Master Plan

Tenants already found for more than 30 per cent of 'Jandakot City'.
General Electric, Halliburton, Viridian, and Sandvik among tenants.

Jandakot Airport has secured a number of notable national and international tenants for its multi-million dollar commercial and industrial precinct following approval of its $60 million master plan more than a year ago.

The Jandakot Airport master plan sets aside 168 hectares for the creation of the commercial and industrial precinct, which is being marketed as Jandakot City. It also comprises 170ha of airport land for conservation use and 225ha for a fourth runway expansion.

More than 30ha of the precinct has already been taken up by tenants, including multinational General Electric, oilfield services company Halliburton, glass supplier Viridian, and engineering group Sandvik.

GE announced its plan to open an $80 million custom-built technology and learning complex on a l00,000 square metre site at Jandakot Airport in March. The airport, which is privately owned by property developer Ascot Capital, has undergone an upgrade of external and internal road networks, water pipes and the construction of building platforms for the industrial estate.

"At the moment we have 60 hectares of building platforms complete and 40 hectares of building platforms under way. We've created the helicopter precinct and 30 new hangers, which have now been fully tenanted," Ascot Capital director Greg King said.

He said Jandakot Airport was an attractive prospect for large-scale companies looking for bigger sites.

"We're in a very fortunate space because there is a shortage of land in WA and we are very well located and have building platforms ready to go, so when you have large users looking for space, we will be in the mix for most of them," he said.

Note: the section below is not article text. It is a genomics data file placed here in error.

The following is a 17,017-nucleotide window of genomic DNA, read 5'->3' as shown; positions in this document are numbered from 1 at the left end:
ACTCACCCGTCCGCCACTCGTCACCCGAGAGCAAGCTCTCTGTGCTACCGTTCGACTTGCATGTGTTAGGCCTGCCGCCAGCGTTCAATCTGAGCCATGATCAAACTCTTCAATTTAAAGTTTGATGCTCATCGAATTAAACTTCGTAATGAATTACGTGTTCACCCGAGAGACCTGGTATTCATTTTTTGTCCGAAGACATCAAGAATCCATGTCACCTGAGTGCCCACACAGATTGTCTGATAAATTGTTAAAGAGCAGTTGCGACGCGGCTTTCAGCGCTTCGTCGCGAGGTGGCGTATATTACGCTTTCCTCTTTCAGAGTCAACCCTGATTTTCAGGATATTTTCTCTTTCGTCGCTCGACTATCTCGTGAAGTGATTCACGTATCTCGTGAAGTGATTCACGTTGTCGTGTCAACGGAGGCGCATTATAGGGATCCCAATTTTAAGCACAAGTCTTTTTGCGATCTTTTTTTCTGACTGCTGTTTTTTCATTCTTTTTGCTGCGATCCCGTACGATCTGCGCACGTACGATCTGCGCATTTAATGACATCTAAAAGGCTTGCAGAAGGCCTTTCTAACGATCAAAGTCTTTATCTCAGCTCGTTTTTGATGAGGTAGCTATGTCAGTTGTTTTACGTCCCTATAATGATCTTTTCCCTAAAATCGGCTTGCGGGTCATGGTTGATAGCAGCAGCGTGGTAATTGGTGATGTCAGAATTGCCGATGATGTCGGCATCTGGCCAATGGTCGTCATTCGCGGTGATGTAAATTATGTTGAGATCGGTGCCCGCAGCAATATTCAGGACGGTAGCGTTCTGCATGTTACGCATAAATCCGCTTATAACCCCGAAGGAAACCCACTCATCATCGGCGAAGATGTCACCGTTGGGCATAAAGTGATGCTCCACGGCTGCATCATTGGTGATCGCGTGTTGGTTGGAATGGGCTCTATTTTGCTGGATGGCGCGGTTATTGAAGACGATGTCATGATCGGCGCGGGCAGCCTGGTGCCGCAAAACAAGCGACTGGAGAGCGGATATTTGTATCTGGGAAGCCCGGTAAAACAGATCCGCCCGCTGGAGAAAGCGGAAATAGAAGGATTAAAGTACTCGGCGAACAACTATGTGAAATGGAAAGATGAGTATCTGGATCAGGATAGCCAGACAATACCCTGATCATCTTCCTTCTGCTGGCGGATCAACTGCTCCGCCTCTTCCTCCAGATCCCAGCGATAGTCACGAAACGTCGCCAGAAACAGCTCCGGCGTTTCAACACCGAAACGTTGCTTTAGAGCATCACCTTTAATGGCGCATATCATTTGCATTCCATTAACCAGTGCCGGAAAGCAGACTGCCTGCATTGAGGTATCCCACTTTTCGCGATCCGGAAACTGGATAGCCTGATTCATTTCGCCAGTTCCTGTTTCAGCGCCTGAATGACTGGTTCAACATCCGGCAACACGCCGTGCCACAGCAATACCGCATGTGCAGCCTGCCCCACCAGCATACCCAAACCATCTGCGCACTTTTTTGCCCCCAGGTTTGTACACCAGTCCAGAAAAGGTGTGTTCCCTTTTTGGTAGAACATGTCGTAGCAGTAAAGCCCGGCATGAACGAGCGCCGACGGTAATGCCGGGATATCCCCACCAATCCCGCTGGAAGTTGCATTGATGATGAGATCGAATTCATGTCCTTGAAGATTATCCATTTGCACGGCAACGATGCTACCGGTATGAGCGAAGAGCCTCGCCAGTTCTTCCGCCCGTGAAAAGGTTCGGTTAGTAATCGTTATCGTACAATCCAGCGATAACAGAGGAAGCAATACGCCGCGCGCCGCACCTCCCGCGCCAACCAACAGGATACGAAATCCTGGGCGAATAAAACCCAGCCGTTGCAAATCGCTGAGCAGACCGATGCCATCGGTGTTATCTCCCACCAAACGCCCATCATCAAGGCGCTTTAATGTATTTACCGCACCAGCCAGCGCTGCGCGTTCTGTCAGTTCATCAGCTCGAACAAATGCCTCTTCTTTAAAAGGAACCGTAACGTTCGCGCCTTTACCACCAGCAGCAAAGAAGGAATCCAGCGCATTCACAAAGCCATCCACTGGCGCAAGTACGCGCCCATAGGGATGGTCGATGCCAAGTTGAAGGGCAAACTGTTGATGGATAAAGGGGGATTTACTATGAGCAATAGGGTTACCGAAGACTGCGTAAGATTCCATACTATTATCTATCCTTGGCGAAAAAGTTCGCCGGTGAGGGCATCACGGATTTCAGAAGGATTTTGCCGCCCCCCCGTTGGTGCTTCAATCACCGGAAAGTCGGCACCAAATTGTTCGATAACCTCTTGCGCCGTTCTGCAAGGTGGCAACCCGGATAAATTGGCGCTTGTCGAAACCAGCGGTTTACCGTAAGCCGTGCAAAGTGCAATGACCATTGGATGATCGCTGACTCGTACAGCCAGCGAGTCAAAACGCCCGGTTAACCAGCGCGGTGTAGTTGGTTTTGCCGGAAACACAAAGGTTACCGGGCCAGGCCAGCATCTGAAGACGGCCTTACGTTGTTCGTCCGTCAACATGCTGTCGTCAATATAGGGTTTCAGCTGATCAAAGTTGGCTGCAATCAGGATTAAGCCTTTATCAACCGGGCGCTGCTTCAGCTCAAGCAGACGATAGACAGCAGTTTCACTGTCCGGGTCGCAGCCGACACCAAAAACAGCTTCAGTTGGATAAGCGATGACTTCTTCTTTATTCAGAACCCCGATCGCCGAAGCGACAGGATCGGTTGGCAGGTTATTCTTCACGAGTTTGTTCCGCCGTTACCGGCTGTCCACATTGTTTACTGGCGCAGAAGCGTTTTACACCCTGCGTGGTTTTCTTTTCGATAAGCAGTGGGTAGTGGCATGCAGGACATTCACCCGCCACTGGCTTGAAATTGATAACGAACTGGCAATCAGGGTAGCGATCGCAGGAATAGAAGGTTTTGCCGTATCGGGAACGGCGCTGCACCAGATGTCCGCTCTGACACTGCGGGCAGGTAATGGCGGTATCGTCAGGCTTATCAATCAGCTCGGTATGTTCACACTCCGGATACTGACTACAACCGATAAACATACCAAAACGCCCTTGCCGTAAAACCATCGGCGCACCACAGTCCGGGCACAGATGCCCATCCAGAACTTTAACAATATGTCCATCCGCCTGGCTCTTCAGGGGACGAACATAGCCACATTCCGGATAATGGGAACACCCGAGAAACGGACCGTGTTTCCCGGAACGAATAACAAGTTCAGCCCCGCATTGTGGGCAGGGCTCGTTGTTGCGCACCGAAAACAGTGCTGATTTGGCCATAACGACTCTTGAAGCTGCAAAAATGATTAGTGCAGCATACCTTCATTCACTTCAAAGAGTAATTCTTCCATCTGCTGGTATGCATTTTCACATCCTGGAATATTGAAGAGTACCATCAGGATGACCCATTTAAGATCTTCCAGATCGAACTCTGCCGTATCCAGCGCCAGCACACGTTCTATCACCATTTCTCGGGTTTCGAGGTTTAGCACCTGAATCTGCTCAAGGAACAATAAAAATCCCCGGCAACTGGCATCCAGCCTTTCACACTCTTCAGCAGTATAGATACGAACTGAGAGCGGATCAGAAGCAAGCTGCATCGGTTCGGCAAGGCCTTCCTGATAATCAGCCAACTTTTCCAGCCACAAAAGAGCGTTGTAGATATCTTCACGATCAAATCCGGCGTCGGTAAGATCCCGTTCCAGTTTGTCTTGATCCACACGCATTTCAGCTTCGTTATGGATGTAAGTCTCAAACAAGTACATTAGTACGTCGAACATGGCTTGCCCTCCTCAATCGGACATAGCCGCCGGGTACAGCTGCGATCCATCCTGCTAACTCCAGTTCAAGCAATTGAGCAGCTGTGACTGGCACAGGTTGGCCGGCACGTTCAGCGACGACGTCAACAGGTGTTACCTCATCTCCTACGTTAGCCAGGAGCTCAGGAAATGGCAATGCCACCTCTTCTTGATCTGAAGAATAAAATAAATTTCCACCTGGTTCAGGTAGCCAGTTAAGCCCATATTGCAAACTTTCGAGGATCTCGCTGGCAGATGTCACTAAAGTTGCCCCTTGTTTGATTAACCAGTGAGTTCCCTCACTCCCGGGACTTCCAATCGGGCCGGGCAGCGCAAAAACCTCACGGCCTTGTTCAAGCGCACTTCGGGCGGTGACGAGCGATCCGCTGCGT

A fourth runway will also be built as part of more than $60 million worth of construction however it is subject to a separate approval process which may take between 12 and 24 months.

Mr King predicts that the commercial and industrial precinct will take between five and eight years to complete.

Meanwhile, Mr King has rejected claims that existing aviation-related tenants of the airport are being illegally evicted to make room for non-aviation businesses.

"Every tenant is important to us, but there have been plenty of relocations of tenants during this process, all of which are very happy and have been looked after well," he said.

Mr King insisted that the airport had acted well within its legal rights in accordance with individual lease agreements and the Airport Act.

"We have been given advice that we are acting well within our legal rights and these tenants have signed a lease with a relocation clause or termination clause, which gives the landlord and tenant certain rights and obligations," he said.

by: Carolyn Herbert